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Germany, 1978 (MIFF 1979)

Director: Werner Schroeter

Werner Schroeter, the celebrated German avant-garde filmmaker, who studied in Naples, made his first narrative film in The Kingdom of Naples.

This is a chronicle about a poor family and their neighbours spanning thirty years. The milieu is the slums of Naples, a commune formed in the Via Mannella during the difficult years of the war.

On the day of the German withdrawal from Naples in 1944, a daughter, Vittoria, in born to the Pagano family. The midwife, Rosaria a'Frances, delivers the girl, as she will later the Pagano's son, Massimo.

We also follow the fate of the Caviolis, so desperately poor that Valeria sells her daughter to an American soldier for a sack of flour. Palumbo, who is the first to move into the bourgeoisie, is expelled from the Via Mannella commune.

Vittoria and Massimo are growing up; their father cannot find any work, but pursues his radical socialist aims with the same fervour as his wife brings to her devotion of the Church. The mother dies, and the family grows apart. Pagano sinks deeper and deeper into resignation; Vittoria is consoled by her sense of piety; Massimo becomes a paper boy for the Communist Party. Vittoria's first job as a cleaner in a metal factory does not last long, because the factory owner wants her to marry his nephew. She now realises that she can rely only on her own efforts, and resolves to get ahead in the world by educating herself.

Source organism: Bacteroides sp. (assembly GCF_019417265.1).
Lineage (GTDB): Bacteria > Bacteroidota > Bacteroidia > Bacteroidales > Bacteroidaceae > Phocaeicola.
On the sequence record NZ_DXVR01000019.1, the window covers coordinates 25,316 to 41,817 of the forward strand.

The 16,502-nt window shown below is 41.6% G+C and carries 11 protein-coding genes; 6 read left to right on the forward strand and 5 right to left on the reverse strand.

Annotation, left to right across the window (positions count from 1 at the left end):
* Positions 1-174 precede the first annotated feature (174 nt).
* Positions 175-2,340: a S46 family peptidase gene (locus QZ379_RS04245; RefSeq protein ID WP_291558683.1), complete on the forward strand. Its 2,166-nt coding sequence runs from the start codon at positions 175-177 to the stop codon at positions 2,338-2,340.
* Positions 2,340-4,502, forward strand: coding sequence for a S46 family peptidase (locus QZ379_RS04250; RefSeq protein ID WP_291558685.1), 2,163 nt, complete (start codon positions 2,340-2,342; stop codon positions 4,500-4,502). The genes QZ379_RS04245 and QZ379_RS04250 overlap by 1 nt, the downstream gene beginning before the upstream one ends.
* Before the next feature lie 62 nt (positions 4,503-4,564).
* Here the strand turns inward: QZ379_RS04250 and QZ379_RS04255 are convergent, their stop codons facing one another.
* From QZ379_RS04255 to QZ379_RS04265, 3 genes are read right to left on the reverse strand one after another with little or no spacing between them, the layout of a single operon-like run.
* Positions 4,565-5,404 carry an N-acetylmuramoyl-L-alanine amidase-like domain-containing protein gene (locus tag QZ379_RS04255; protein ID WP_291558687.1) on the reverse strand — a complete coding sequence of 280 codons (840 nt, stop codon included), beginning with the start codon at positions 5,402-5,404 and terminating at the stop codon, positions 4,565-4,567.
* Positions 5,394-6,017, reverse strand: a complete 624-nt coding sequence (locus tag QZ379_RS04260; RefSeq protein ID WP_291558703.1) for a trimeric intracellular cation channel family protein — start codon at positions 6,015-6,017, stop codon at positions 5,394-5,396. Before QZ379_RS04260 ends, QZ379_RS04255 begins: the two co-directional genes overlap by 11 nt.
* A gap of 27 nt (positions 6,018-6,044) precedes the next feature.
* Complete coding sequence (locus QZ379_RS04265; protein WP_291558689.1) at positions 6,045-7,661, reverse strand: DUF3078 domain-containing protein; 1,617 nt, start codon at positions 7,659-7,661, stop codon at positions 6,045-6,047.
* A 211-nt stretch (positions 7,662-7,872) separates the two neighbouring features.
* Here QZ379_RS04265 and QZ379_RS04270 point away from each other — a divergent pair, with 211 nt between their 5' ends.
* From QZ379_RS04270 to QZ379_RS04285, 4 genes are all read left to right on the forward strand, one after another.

In the meantime, Rosaria, the midwife, has become a prostitute. She moves to a slum near the harbour and occasionally Massimo solicits clients for her.

Valeria Cavioli's life has changed too. She has married again — this time a refugee named Simonetti, who is soon to play an important part in the Communist Party. When her daughter Rosa dies, she shoots her husband, mistakenly blaming him for failing to get drugs that could have saved the girl's life.

Massimo gets two years in prison for taking part in a Vietnam demonstration that ends in violence, and his father, now quite alone, deteriorates more and more. Vittoria studies languages and learns the hotel trade. She is now a hostess with a shipping line. Massimo remains uneducated. The Party, for which he has worked for so many years, rewards him with a humdrum job, without hope of promotion. One night, during the 1977 Carnival, he comes across Rosaria again, a destitute wreck, who dies in a corner like an abandoned animal.

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